- Inexpensive to purchase and install
- Take up little space
Disadvantages of water heater expansion tanks
If you do not have a water heater expansion tank in your home because the system was installed before they were required, you may wonder if an expansion tank should be installed in your current system. While water heater expansion tanks are extremely advantageous, they do possess a couple of disadvantages.
- Many components are susceptible to failure
- Small installation errors can cause problems within the system
With proper installation and calibration, a water heater expansion tank is a reliable safety feature of any water heater. Even if an expansion tank fails, failure within the tank is less expensive and problematic than failure within a home’s plumbing. Consequently, the benefits of thermal expansion tanks outweigh their negatives.
How to test a water heater expansion tank
Water heater expansion tanks can fail easily. As a result, it is a good idea to test if your tank is working if you believe something is off in your system. You can perform simple tests that indicate high water pressure in a system, or you can test the pressure inside the tank itself.
Tap the outside of the tank
Using a metal object to tap the exterior of the expansion tank can give you a clue that something is wrong, but it should not be used as a final determiner. In a properly functioning expansion tank, water will fill the bottom of the tank, and air will fill the top. Lightly tap the top and bottom of the tank with a metal object. The sounds these sides give off should be distinctly different from each other. If the sounds are similar, the tank may not be filling as it should.
Observe water pressure
If you do not use hot water for an extended period, observe the water pressure coming out of the next fixture where use hot water. If the water surges out faster than normal and calms down shortly after, there is pressure buildup within your system, and the expansion tank may be at fault. Many other factors, such as faulty water pressure regulators, can cause pressure fluctuations within a system. Consequently, this method is unreliable in determining if an expansion tank is faulty. However, it is a warning sign that should prompt further investigation into the problem.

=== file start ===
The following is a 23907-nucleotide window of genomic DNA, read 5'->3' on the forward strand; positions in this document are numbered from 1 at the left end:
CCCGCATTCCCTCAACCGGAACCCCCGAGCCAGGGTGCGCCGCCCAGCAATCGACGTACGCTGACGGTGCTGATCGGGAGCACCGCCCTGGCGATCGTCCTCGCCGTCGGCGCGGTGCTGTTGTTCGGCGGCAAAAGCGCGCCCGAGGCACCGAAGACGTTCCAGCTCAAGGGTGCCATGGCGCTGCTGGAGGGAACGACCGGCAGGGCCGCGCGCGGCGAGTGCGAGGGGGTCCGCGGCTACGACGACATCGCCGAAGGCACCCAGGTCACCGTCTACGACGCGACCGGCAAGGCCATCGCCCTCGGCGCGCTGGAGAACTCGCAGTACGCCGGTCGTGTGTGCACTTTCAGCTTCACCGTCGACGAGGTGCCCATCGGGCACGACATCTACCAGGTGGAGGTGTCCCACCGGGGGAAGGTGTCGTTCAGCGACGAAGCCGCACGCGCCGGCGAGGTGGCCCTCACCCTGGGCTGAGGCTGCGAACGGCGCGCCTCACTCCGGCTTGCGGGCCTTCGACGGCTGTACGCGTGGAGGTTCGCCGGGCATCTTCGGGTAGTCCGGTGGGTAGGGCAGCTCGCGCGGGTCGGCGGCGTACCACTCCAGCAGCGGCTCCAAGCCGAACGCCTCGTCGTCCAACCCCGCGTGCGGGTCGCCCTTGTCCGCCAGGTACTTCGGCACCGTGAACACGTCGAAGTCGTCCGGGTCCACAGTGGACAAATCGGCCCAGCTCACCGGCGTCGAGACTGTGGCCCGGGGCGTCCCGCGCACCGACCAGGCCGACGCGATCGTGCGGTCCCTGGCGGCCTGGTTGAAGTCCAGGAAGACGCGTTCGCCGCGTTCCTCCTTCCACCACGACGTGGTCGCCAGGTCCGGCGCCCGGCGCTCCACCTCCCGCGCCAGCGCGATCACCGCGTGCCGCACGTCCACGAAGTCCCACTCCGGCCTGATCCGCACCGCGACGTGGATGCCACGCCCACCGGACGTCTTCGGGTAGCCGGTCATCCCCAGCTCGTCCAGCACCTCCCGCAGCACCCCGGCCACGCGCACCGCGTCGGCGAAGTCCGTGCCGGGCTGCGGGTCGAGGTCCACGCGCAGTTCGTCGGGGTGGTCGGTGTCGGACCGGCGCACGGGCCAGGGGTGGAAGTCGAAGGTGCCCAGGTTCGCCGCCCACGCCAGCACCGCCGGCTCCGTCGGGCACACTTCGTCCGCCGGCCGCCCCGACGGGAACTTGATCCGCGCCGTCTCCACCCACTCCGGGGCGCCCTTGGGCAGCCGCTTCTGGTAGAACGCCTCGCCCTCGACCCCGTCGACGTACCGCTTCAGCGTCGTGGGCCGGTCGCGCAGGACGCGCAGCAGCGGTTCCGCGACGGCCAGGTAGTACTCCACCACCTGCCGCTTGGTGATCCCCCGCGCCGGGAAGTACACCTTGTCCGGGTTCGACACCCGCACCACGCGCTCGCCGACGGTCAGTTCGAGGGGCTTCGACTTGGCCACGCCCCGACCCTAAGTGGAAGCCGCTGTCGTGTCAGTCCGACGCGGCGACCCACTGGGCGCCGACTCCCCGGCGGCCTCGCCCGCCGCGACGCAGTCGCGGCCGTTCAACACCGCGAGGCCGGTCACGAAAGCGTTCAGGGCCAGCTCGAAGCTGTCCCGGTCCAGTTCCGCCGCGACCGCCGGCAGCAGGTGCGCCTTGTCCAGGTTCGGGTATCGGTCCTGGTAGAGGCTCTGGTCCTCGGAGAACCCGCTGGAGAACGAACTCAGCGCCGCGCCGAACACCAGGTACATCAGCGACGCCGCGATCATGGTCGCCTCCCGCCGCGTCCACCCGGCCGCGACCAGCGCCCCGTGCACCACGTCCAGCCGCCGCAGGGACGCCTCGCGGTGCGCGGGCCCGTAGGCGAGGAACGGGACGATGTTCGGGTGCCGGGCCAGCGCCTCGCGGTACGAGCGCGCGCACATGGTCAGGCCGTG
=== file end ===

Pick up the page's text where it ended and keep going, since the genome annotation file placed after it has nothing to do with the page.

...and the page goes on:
Learn more: What is a water pressure regulator?
Check the air valve
All thermal expansion tanks contain an air valve called the Schrader valve that looks similar to the air valve on a tire. Bleed a small amount of air out of the Schrader valve. If air comes out, the tank is operating correctly. However, if water leaks out of the valve, the tank’s bladder has ruptured. A ruptured bladder cannot be repaired, so the tank must be replaced. At this stage, it is recommended to check the tank’s pressure to ensure that the bladder or other tank components are not at risk of damage.
Check the tank’s pressure
When a water heater expansion tank is installed, its pressure must be set to match the incoming water pressure. Expansion tanks are pre-charged to about 40 PSI, but the pressure must be adjusted based on the home’s water pressure. If the pressure within the tank is too high or too low, it can cause the tank to fail. Should this happen, the rest of your plumbing system risks being damaged by high water pressure. You should check the pressure on your expansion tank at least once each year. Throughout the life of the tank, the pressure inside should remain consistent with the pressure it was initially charged with upon installation.
To check a thermal expansion tank’s pressure, you can use the same pressure gauge that you use on your car’s tires. Follow these steps to discover the pressure within the tank.
- Remove the cap protecting the valve at the top of the tank. This valve is known as the Schrader valve.
- Use a tire pressure gauge on the Schrader valve the same way you would use it on a tire.
- Ensure the pressure inside the tank matches your home’s water pressure. This number should match what the tank was initially charged with. If you do not know your home’s water pressure, you can learn how to use a pressure gauge to check it yourself.
Now that you know your expansion tank’s pressure, you may need to lower or raise the pressure inside. To lower pressure within the tank, allow small amounts of air to escape, checking the pressure inside the tank after each interval. Once the pressure matches the desired PSI, you are finished.
To raise the pressure inside a water heater expansion tank, you will need a small tire hand pump. Ensure that you do not use a motorized pump, as it may increase the pressure too rapidly, causing the bladder to rupture. Pump small amounts of air into the tank at a time. Measure frequently to ensure the pressure does not rise above the desired PSI and stop immediately once the appropriate pressure is reached.
If you have any additional questions, please do not hesitate to contact us.